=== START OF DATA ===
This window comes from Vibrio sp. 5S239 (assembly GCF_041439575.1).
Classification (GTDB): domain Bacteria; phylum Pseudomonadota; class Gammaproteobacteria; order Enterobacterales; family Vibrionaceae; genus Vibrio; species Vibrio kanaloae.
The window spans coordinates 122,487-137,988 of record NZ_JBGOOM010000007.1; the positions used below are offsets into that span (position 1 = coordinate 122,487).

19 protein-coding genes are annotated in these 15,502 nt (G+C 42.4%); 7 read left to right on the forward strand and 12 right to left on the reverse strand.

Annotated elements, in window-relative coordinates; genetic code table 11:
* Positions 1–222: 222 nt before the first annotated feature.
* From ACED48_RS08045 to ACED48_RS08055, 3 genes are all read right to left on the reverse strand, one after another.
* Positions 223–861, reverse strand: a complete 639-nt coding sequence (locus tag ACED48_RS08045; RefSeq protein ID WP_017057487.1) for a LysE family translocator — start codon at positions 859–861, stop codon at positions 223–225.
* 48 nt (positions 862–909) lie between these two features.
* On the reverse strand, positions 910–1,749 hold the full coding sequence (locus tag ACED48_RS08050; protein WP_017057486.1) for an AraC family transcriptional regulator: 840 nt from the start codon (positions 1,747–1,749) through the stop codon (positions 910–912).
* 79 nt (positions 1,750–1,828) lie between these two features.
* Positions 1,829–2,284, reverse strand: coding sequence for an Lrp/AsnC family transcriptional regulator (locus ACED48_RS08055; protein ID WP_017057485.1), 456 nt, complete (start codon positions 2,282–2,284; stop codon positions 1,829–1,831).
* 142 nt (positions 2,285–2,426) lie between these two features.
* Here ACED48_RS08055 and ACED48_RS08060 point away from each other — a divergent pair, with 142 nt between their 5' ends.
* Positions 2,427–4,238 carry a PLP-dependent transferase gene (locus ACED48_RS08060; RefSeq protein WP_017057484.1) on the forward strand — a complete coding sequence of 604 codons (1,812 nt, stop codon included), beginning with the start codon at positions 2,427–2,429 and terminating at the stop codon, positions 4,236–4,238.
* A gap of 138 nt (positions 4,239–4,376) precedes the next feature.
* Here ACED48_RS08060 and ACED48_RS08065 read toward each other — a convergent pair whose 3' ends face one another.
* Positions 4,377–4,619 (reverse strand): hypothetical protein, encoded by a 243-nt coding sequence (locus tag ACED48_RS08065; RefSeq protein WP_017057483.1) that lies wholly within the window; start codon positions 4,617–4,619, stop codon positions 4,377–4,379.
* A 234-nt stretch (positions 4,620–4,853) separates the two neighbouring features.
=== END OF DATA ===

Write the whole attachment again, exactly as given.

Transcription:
This window comes from Vibrio sp. 5S239 (assembly GCF_041439575.1).
Classification (GTDB): domain Bacteria; phylum Pseudomonadota; class Gammaproteobacteria; order Enterobacterales; family Vibrionaceae; genus Vibrio; species Vibrio kanaloae.
The window spans coordinates 122,487-137,988 of record NZ_JBGOOM010000007.1; the positions used below are offsets into that span (position 1 = coordinate 122,487).

19 protein-coding genes are annotated in these 15,502 nt (G+C 42.4%); 7 read left to right on the forward strand and 12 right to left on the reverse strand.

Annotated elements, in window-relative coordinates; genetic code table 11:
* Positions 1–222: 222 nt before the first annotated feature.
* From ACED48_RS08045 to ACED48_RS08055, 3 genes are all read right to left on the reverse strand, one after another.
* Positions 223–861, reverse strand: a complete 639-nt coding sequence (locus tag ACED48_RS08045; RefSeq protein ID WP_017057487.1) for a LysE family translocator — start codon at positions 859–861, stop codon at positions 223–225.
* 48 nt (positions 862–909) lie between these two features.
* On the reverse strand, positions 910–1,749 hold the full coding sequence (locus tag ACED48_RS08050; protein WP_017057486.1) for an AraC family transcriptional regulator: 840 nt from the start codon (positions 1,747–1,749) through the stop codon (positions 910–912).
* 79 nt (positions 1,750–1,828) lie between these two features.
* Positions 1,829–2,284, reverse strand: coding sequence for an Lrp/AsnC family transcriptional regulator (locus ACED48_RS08055; protein ID WP_017057485.1), 456 nt, complete (start codon positions 2,282–2,284; stop codon positions 1,829–1,831).
* 142 nt (positions 2,285–2,426) lie between these two features.
* Here ACED48_RS08055 and ACED48_RS08060 point away from each other — a divergent pair, with 142 nt between their 5' ends.
* Positions 2,427–4,238 carry a PLP-dependent transferase gene (locus ACED48_RS08060; RefSeq protein WP_017057484.1) on the forward strand — a complete coding sequence of 604 codons (1,812 nt, stop codon included), beginning with the start codon at positions 2,427–2,429 and terminating at the stop codon, positions 4,236–4,238.
* A gap of 138 nt (positions 4,239–4,376) precedes the next feature.
* Here ACED48_RS08060 and ACED48_RS08065 read toward each other — a convergent pair whose 3' ends face one another.
* Positions 4,377–4,619 (reverse strand): hypothetical protein, encoded by a 243-nt coding sequence (locus tag ACED48_RS08065; RefSeq protein WP_017057483.1) that lies wholly within the window; start codon positions 4,617–4,619, stop codon positions 4,377–4,379.
* A 234-nt stretch (positions 4,620–4,853) separates the two neighbouring features.